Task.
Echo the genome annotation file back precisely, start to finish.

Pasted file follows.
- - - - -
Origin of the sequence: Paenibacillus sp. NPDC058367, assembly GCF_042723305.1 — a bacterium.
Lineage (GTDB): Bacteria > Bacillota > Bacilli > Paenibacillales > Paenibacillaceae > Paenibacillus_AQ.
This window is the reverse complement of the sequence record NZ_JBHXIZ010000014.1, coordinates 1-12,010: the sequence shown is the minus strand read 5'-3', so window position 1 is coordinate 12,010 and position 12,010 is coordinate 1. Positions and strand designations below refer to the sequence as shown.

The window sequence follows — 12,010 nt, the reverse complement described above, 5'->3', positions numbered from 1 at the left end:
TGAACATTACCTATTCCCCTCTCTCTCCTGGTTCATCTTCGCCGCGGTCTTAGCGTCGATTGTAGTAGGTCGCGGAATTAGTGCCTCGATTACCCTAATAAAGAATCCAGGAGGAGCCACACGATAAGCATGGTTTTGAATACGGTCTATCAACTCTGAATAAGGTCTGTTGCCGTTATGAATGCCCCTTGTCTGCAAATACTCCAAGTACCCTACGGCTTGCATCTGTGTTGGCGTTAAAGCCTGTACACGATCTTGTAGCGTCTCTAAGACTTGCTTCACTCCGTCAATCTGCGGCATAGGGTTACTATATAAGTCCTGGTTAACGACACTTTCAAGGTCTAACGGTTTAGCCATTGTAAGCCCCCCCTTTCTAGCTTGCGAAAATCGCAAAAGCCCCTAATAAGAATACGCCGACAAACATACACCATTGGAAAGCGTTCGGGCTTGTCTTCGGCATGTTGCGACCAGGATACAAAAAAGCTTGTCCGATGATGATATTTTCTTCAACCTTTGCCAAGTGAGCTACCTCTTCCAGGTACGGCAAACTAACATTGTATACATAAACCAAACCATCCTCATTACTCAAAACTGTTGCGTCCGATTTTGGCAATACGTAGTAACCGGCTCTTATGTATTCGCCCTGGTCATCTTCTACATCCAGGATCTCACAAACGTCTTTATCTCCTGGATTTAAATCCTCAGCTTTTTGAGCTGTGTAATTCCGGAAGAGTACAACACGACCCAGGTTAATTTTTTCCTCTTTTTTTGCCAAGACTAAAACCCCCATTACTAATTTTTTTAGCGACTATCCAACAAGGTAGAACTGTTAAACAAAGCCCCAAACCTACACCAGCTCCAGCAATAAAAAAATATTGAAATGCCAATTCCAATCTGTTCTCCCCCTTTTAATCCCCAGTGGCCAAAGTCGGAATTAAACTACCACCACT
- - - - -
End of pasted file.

Origin of the sequence: Paenibacillus sp. NPDC058367, assembly GCF_042723305.1 — a bacterium.
Lineage (GTDB): Bacteria > Bacillota > Bacilli > Paenibacillales > Paenibacillaceae > Paenibacillus_AQ.
This window is the reverse complement of the sequence record NZ_JBHXIZ010000014.1, coordinates 1-12,010: the sequence shown is the minus strand read 5'-3', so window position 1 is coordinate 12,010 and position 12,010 is coordinate 1. Positions and strand designations below refer to the sequence as shown.

The window sequence follows — 12,010 nt, the reverse complement described above, 5'->3', positions numbered from 1 at the left end:
TGAACATTACCTATTCCCCTCTCTCTCCTGGTTCATCTTCGCCGCGGTCTTAGCGTCGATTGTAGTAGGTCGCGGAATTAGTGCCTCGATTACCCTAATAAAGAATCCAGGAGGAGCCACACGATAAGCATGGTTTTGAATACGGTCTATCAACTCTGAATAAGGTCTGTTGCCGTTATGAATGCCCCTTGTCTGCAAATACTCCAAGTACCCTACGGCTTGCATCTGTGTTGGCGTTAAAGCCTGTACACGATCTTGTAGCGTCTCTAAGACTTGCTTCACTCCGTCAATCTGCGGCATAGGGTTACTATATAAGTCCTGGTTAACGACACTTTCAAGGTCTAACGGTTTAGCCATTGTAAGCCCCCCCTTTCTAGCTTGCGAAAATCGCAAAAGCCCCTAATAAGAATACGCCGACAAACATACACCATTGGAAAGCGTTCGGGCTTGTCTTCGGCATGTTGCGACCAGGATACAAAAAAGCTTGTCCGATGATGATATTTTCTTCAACCTTTGCCAAGTGAGCTACCTCTTCCAGGTACGGCAAACTAACATTGTATACATAAACCAAACCATCCTCATTACTCAAAACTGTTGCGTCCGATTTTGGCAATACGTAGTAACCGGCTCTTATGTATTCGCCCTGGTCATCTTCTACATCCAGGATCTCACAAACGTCTTTATCTCCTGGATTTAAATCCTCAGCTTTTTGAGCTGTGTAATTCCGGAAGAGTACAACACGACCCAGGTTAATTTTTTCCTCTTTTTTTGCCAAGACTAAAACCCCCATTACTAATTTTTTTAGCGACTATCCAACAAGGTAGAACTGTTAAACAAAGCCCCAAACCTACACCAGCTCCAGCAATAAAAAAATATTGAAATGCCAATTCCAATCTGTTCTCCCCCTTTTAATCCCCAGTGGCCAAAGTCGGAATTAAACTACCACCACT